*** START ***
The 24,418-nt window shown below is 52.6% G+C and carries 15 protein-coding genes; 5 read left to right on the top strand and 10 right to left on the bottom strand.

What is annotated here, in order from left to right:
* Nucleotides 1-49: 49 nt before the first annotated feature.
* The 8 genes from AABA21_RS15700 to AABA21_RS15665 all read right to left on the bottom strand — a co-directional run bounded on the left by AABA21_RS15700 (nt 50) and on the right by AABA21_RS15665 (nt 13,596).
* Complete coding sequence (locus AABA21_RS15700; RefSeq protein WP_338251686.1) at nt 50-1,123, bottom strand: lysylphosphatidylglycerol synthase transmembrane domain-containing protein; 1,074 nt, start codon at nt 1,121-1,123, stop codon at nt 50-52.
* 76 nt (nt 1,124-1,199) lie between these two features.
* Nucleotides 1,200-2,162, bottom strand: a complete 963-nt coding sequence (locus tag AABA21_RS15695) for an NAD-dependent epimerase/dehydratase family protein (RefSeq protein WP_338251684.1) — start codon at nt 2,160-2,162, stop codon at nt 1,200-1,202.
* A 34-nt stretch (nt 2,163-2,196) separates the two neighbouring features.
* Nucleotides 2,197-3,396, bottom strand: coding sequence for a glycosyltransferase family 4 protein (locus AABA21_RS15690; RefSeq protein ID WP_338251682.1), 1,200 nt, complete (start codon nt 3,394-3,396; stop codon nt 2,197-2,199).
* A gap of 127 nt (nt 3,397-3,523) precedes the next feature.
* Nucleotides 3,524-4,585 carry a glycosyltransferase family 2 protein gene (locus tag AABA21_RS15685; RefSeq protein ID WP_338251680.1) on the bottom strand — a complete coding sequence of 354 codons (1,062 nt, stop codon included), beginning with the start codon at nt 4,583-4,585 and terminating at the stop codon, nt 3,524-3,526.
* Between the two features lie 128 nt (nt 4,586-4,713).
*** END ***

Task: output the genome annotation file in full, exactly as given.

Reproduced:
The 24,418-nt window shown below is 52.6% G+C and carries 15 protein-coding genes; 5 read left to right on the top strand and 10 right to left on the bottom strand.

What is annotated here, in order from left to right:
* Nucleotides 1-49: 49 nt before the first annotated feature.
* The 8 genes from AABA21_RS15700 to AABA21_RS15665 all read right to left on the bottom strand — a co-directional run bounded on the left by AABA21_RS15700 (nt 50) and on the right by AABA21_RS15665 (nt 13,596).
* Complete coding sequence (locus AABA21_RS15700; RefSeq protein WP_338251686.1) at nt 50-1,123, bottom strand: lysylphosphatidylglycerol synthase transmembrane domain-containing protein; 1,074 nt, start codon at nt 1,121-1,123, stop codon at nt 50-52.
* 76 nt (nt 1,124-1,199) lie between these two features.
* Nucleotides 1,200-2,162, bottom strand: a complete 963-nt coding sequence (locus tag AABA21_RS15695) for an NAD-dependent epimerase/dehydratase family protein (RefSeq protein WP_338251684.1) — start codon at nt 2,160-2,162, stop codon at nt 1,200-1,202.
* A 34-nt stretch (nt 2,163-2,196) separates the two neighbouring features.
* Nucleotides 2,197-3,396, bottom strand: coding sequence for a glycosyltransferase family 4 protein (locus AABA21_RS15690; RefSeq protein ID WP_338251682.1), 1,200 nt, complete (start codon nt 3,394-3,396; stop codon nt 2,197-2,199).
* A gap of 127 nt (nt 3,397-3,523) precedes the next feature.
* Nucleotides 3,524-4,585 carry a glycosyltransferase family 2 protein gene (locus tag AABA21_RS15685; RefSeq protein ID WP_338251680.1) on the bottom strand — a complete coding sequence of 354 codons (1,062 nt, stop codon included), beginning with the start codon at nt 4,583-4,585 and terminating at the stop codon, nt 3,524-3,526.
* Between the two features lie 128 nt (nt 4,586-4,713).